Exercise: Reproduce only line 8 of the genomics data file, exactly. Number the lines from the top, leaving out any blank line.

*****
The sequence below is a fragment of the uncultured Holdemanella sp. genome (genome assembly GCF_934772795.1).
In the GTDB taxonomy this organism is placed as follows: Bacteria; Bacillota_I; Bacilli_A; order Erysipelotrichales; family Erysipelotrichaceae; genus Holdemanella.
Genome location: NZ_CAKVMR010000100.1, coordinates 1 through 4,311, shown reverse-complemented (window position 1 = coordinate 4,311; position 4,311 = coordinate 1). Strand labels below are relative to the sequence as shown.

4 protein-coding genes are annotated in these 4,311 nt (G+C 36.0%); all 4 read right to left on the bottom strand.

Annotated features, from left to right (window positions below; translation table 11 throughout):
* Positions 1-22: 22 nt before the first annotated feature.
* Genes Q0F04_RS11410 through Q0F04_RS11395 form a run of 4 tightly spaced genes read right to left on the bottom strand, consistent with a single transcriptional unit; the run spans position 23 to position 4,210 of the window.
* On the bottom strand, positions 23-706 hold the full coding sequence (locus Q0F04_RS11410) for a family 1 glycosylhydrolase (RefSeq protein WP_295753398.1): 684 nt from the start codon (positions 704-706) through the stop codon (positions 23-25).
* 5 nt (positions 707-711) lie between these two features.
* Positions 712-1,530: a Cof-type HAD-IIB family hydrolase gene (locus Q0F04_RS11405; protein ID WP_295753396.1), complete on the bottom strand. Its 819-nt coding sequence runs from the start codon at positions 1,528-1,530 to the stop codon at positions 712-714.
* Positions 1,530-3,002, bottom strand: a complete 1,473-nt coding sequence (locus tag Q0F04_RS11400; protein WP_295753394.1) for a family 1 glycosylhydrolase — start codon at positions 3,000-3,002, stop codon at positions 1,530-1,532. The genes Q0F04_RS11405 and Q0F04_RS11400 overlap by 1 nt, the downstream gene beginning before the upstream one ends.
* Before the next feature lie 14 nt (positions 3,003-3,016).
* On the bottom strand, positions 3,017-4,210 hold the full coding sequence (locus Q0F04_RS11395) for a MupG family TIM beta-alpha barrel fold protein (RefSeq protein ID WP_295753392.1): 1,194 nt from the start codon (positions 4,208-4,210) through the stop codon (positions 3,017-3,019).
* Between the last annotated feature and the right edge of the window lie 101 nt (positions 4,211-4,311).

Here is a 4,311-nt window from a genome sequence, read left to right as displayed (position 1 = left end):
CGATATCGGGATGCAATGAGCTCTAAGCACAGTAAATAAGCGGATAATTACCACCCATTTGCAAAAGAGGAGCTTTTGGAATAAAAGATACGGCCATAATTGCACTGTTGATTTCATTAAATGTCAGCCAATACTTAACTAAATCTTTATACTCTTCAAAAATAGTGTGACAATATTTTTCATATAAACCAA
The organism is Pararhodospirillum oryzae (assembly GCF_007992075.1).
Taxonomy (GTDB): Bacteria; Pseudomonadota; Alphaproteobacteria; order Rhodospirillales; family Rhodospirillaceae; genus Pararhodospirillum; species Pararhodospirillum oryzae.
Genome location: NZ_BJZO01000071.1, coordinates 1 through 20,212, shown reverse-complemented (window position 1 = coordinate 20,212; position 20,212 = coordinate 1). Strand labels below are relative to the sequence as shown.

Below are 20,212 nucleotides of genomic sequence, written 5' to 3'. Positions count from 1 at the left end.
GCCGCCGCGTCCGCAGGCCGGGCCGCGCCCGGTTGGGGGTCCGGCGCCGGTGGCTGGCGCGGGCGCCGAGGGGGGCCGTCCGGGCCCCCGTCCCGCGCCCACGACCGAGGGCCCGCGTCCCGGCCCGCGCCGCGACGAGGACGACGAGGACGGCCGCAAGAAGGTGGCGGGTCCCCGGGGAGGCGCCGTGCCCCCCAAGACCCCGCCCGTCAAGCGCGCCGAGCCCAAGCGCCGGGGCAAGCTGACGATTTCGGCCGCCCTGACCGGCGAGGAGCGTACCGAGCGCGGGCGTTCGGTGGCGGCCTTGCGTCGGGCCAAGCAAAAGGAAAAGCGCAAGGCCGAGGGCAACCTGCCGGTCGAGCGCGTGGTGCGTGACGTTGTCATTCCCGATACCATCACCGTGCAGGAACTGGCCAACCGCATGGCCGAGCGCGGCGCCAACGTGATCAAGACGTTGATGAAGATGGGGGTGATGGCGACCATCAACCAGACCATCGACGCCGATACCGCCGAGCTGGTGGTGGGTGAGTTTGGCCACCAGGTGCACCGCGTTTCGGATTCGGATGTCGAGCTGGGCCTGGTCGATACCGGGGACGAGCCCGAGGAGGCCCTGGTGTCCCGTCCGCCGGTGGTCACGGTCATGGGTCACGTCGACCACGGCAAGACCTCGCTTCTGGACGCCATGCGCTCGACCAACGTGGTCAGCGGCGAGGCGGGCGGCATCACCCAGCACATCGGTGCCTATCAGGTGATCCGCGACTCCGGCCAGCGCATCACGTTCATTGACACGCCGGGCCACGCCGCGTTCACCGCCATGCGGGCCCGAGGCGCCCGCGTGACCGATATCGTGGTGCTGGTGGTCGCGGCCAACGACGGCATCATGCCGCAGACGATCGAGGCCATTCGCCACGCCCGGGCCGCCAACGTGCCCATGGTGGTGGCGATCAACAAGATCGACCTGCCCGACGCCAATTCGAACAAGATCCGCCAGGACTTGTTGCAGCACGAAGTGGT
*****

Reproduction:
* On the bottom strand, positions 23-706 hold the full coding sequence (locus Q0F04_RS11410) for a family 1 glycosylhydrolase (RefSeq protein WP_295753398.1): 684 nt from the start codon (positions 704-706) through the stop codon (positions 23-25).